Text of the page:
Mathematics OpenStudy (anonymous):

6x^(6) + 8x^(4) - 15x^(3) - 20x OpenStudy (anonymous):

if you look at the exponents on each term, you notice the first two are even and the last two are odd. you will need to incorporate a grouping strategy. first factor out the great common factor of each of the first two terms of coefficients and then factor out the lowest factor of x of the first two terms also, you should be left with a linear (or nearly linear factor) \[6x^{6} + 8x^{4}\] what is the greatest common factor of 6 and 8? what is the lowest factor of those exponents? what are you left over with? OpenStudy (anonymous):

you do the same with \[-15x^{3} - 20x\] OpenStudy (anonymous):

gcf 48 OpenStudy (anonymous):

oops i meant least common factor* sorry! OpenStudy (anonymous):

ok so what is the least common multiple*** of 6 and 8? OpenStudy (anonymous):

tht would be 24 OpenStudy (anonymous):

dude let her figure it out OpenStudy (anonymous): OpenStudy (anonymous):

robot and toast OpenStudy (anonymous):

ok shirl...ignore what i said up there about the greatest common factor or whatever... what is the least common multiple of 6 and 8? OpenStudy (anonymous):

what is going on here OpenStudy (anonymous):

24 OpenStudy (anonymous):

good job shirl OpenStudy (anonymous):

what is mathpath OpenStudy (anonymous):

ok no least common multiple...i.e.. a factor of 6 and 8 OpenStudy (anonymous):

dude thats not even the correct answer so shes wrong OpenStudy (anonymous):

r u sure OpenStudy (anonymous):

ok the least common multiple of 6 and 8 is 2 why? because you can factor out a 2 from 6 and 8 OpenStudy (anonymous):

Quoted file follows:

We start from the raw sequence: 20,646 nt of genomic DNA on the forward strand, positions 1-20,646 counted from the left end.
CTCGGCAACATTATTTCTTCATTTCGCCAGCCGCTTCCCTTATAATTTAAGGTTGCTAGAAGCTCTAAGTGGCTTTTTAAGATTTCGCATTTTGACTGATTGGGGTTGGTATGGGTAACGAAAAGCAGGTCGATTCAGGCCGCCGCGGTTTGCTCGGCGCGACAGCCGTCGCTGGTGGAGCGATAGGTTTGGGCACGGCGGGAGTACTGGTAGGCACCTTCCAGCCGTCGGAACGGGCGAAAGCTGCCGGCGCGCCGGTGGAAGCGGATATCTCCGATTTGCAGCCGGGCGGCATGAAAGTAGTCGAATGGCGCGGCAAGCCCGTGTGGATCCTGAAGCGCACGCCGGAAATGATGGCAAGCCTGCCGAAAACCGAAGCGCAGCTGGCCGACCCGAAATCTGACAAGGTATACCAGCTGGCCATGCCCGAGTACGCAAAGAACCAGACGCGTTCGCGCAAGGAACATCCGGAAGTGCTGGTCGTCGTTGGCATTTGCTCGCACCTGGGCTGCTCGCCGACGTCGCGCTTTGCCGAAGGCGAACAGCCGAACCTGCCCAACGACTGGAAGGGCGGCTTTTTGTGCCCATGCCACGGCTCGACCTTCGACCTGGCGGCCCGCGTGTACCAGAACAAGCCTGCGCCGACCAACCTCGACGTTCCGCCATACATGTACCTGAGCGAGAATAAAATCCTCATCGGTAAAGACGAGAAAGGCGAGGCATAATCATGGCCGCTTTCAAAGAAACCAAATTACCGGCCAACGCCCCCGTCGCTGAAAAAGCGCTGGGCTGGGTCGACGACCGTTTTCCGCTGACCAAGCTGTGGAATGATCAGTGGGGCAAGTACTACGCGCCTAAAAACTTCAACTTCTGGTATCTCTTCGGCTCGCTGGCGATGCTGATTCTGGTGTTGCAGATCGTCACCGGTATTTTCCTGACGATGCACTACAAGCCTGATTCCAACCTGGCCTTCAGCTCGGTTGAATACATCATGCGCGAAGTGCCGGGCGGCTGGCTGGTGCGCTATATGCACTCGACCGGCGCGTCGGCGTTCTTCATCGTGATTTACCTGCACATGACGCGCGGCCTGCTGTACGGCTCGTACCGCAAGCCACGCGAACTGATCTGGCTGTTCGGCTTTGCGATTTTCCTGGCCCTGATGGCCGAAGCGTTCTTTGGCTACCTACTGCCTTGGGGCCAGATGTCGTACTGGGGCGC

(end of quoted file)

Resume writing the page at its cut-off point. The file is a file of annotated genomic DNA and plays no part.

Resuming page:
it is the name of my organization OpenStudy (anonymous):

how can 2 be a multiple of 6 and 8 OpenStudy (anonymous):

i meant factor OpenStudy (anonymous):

oh ok i was wondering........ OpenStudy (anonymous):

are you going to help me OpenStudy (anonymous):

ok so now look at the exponents of x \[x^{6} and x^{4}\] which one is lower? OpenStudy (anonymous):

i think she left dude OpenStudy (anonymous):

i'm trying to help you... ok here's a question: can you factor x^4 from x^6 ? answer: yes because x^4(x^2) = x^6 so what you do with the first two terms is factor out the lowest exponent and greatest common factor*** from the ones with the even terms you get : 2x^4 (3x^2 +4) -5x(3x^2 + 4) now if you look at this what do you see in common between the odd and even exponents that were not there before? the factor (3x^2 + 4) now because you are using the grouping idea you can also group the 2x^4 and the -5x. then you can factor (2x^4 - 5x) to x(2x-5) the final answer is x(3x^2 +4)(2x-5) OpenStudy (anonymous):

u explained well robots! ;) OpenStudy (anonymous):

thanks...if that doesn't make sense then i can try to explain it again OpenStudy (anonymous):

well it made sense to me atleast!

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